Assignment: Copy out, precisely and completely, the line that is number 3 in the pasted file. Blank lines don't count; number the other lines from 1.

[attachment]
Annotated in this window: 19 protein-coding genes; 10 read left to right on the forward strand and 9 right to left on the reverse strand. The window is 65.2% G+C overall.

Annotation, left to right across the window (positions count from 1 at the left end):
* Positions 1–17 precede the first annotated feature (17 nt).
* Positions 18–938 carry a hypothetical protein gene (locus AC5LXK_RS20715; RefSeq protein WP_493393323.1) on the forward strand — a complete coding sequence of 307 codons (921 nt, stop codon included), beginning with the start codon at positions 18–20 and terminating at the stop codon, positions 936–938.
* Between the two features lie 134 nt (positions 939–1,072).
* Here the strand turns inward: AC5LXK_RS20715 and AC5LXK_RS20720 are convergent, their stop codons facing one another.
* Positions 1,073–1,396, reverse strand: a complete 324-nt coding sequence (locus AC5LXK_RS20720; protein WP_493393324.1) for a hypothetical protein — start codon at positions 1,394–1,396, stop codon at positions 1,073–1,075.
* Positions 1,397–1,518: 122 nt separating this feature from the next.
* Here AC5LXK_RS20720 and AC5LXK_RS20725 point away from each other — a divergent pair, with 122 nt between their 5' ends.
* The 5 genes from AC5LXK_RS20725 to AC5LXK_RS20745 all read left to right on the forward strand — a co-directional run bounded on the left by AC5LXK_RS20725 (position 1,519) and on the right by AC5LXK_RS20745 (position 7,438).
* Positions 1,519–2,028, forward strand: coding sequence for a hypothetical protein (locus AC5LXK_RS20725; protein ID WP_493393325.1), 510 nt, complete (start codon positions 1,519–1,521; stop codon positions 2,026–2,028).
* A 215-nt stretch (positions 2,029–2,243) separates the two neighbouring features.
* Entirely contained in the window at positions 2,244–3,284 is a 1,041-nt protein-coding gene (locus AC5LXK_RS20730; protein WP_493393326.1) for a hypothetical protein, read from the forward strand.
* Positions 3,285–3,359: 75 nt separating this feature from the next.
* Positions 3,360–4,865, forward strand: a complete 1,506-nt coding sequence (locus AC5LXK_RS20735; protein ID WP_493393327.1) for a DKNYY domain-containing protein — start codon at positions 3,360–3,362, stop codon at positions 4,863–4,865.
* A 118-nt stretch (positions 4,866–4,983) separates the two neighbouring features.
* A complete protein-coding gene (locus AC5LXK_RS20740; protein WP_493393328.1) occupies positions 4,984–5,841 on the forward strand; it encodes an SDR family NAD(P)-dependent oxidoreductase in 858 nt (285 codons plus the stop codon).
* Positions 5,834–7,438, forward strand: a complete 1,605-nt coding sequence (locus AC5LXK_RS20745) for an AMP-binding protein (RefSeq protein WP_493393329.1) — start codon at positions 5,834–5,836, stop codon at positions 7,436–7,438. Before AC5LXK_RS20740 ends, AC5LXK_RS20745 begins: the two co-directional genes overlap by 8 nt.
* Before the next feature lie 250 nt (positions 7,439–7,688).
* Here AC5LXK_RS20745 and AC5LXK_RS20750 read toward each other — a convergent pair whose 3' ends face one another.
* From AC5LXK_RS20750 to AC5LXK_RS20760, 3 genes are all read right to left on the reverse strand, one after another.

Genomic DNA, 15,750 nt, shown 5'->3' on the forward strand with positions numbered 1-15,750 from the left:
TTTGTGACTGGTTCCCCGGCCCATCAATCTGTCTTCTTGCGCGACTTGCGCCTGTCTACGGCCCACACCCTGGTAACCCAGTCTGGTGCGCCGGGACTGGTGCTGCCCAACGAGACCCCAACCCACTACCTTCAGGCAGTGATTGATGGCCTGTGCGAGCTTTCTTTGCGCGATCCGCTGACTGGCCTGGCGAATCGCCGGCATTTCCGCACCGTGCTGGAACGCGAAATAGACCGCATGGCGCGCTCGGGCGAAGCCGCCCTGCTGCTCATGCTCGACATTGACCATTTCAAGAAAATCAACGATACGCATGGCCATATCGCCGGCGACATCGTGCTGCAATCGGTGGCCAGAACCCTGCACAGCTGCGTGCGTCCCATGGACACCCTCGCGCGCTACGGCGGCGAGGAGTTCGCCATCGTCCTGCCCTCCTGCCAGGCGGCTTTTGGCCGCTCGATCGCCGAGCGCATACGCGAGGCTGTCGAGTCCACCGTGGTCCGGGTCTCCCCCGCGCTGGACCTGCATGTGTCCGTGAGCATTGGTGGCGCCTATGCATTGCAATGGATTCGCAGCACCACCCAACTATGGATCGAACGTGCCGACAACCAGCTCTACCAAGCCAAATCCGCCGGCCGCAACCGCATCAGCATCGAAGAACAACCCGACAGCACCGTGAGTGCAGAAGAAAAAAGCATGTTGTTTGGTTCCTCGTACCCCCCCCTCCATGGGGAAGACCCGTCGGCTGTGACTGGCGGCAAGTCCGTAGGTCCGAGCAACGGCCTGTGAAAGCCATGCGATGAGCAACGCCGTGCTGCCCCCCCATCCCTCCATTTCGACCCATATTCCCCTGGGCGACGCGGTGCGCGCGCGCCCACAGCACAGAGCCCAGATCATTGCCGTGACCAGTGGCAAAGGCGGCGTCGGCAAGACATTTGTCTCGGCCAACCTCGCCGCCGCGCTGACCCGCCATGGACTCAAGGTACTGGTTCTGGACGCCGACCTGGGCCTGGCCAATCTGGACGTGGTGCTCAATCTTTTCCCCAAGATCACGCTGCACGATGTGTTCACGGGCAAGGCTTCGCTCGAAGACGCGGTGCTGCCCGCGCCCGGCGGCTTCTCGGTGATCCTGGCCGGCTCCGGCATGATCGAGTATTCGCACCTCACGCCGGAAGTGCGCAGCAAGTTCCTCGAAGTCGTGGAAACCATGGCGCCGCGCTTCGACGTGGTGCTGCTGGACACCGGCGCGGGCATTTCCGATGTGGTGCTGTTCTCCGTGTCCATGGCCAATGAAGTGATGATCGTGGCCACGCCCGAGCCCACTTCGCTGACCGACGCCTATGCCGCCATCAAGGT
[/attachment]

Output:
* Positions 1–17 precede the first annotated feature (17 nt).